Regular readers of this blog know that I am gaga for Cranesbill aka hardy geraniums. This spring I ordered five varieties from west coast expert Robin Parer's specialty nursery. So it was a given that I'd be interested in her book — "The Plant Lover's Guide to Hardy Geraniums" — the latest in the terrific series of plant guides produced in cooperation with Kew and published by Timber Press. I am a collector by nature and love series of objects which helps to explain why I have a shelf devoted to these Kew guides. That and the fact that they are all good looking, good reads full of good information and advice.
As in the other volumes in this series, there are short pieces by garden professionals listing their favorite hardy geraniums for sun as well as shade. Each of these tidbits also tells where these folks garden: institution or nursery, location and hardiness zone
I will admit to being somewhat disappointed since only two of them are from Zone 5b. The other five are all from warmer climates which surprised me since I think of geraniums as "hardy" in my climate and colder and yet this book showed me that there are a lot of geraniums that come from much warmer climates. The book has a section devoted specifically to North American species and one to South African species, which pretty much suggests that gamut.
G. phaeum 'Chocolate Chip,' one of Robin Parer's own introductions.
If you are not familiar with these Kew Garden guides, they all follow a similar pattern. Thus there is a section on designing with hardy geraniums, understanding them, information on growing and propagating them, as well as lists of where to buy hardy geraniums around the world, where to see them (in France, the U.S. and the U.K) and sources for more information on the subject (print and online).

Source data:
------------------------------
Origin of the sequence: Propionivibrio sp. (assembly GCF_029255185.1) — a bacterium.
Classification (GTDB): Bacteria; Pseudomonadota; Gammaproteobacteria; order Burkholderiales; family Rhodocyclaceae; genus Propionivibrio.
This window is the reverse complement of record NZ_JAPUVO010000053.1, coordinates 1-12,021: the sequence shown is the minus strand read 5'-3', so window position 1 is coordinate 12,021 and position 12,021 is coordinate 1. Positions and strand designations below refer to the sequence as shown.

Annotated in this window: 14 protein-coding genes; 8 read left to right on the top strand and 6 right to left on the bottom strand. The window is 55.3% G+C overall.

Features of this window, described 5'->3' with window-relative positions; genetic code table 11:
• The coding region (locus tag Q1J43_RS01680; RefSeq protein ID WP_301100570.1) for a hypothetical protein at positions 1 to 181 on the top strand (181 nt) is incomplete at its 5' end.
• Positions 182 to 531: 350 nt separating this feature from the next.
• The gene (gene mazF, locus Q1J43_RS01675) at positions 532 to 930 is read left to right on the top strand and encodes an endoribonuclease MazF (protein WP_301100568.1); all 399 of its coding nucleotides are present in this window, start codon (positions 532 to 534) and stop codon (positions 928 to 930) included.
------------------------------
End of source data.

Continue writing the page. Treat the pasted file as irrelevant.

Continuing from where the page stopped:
The book has four pages devoted to photos of the leaves of the different varieties. Since hardy geraniums, as with many flowering plants, only bloom for a limited time, it's the leaves that you will be looking at for most of the year. They vary widely in size, color, and shape. Many are scalloped, deeply lobed or even fringed as well as being variegated, speckled and blotched with darker color. It's these characteristics that make them such an invaluable garden plant.
The largest section of the book is devoted to "Hardy Geraniums for the Garden" with large, clear photos of the flowers and information on each specific variety including any problems or information that a gardener would want to know before planting them. Within this section the geraniums are listed by use or type: For rock gardens and containers, as ground covers, for shade, those that are scramblers and crawlers or work best in beds and borders. This section also looks at tuberous-rooted species as well as annual geraniums.
This is an amazingly comprehensive and useful book. One of the reasons I like these guides so much is they have more than enough information to get you excited and to get you started, but not so much that it overwhelms you. If you become a passionate lover of this plant then you can learn more from all the extra sources provided. Packed with color and printed on thick glossy paper, this is an excellent buy at $24.95 in the U.S.
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Note: I asked for a review copy of this book since I am familiar with two of the major publications on the topic and because I grow such a variety of hardy geraniums. Even though I was not paying for the book, I felt my experience would make me a good judge of its value. You have my report above.